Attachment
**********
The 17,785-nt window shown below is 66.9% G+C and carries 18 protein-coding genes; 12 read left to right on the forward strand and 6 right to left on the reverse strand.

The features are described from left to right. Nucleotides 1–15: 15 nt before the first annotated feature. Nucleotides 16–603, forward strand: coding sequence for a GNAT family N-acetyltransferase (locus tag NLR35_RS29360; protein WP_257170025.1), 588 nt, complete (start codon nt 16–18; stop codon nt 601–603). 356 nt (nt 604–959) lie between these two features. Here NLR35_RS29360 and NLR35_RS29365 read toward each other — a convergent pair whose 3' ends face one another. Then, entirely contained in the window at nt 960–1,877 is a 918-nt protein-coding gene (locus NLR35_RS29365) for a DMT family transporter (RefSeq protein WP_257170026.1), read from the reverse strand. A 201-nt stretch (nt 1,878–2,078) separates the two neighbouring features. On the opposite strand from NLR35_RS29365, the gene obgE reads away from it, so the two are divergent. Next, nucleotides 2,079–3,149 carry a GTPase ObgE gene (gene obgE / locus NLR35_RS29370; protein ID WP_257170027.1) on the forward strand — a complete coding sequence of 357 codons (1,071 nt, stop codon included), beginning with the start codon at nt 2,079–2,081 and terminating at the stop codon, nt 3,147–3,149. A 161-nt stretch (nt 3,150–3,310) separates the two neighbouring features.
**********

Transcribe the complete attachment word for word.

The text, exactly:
The 17,785-nt window shown below is 66.9% G+C and carries 18 protein-coding genes; 12 read left to right on the forward strand and 6 right to left on the reverse strand.

The features are described from left to right. Nucleotides 1–15: 15 nt before the first annotated feature. Nucleotides 16–603, forward strand: coding sequence for a GNAT family N-acetyltransferase (locus tag NLR35_RS29360; protein WP_257170025.1), 588 nt, complete (start codon nt 16–18; stop codon nt 601–603). 356 nt (nt 604–959) lie between these two features. Here NLR35_RS29360 and NLR35_RS29365 read toward each other — a convergent pair whose 3' ends face one another. Then, entirely contained in the window at nt 960–1,877 is a 918-nt protein-coding gene (locus NLR35_RS29365) for a DMT family transporter (RefSeq protein WP_257170026.1), read from the reverse strand. A 201-nt stretch (nt 1,878–2,078) separates the two neighbouring features. On the opposite strand from NLR35_RS29365, the gene obgE reads away from it, so the two are divergent. Next, nucleotides 2,079–3,149 carry a GTPase ObgE gene (gene obgE / locus NLR35_RS29370; protein ID WP_257170027.1) on the forward strand — a complete coding sequence of 357 codons (1,071 nt, stop codon included), beginning with the start codon at nt 2,079–2,081 and terminating at the stop codon, nt 3,147–3,149. A 161-nt stretch (nt 3,150–3,310) separates the two neighbouring features.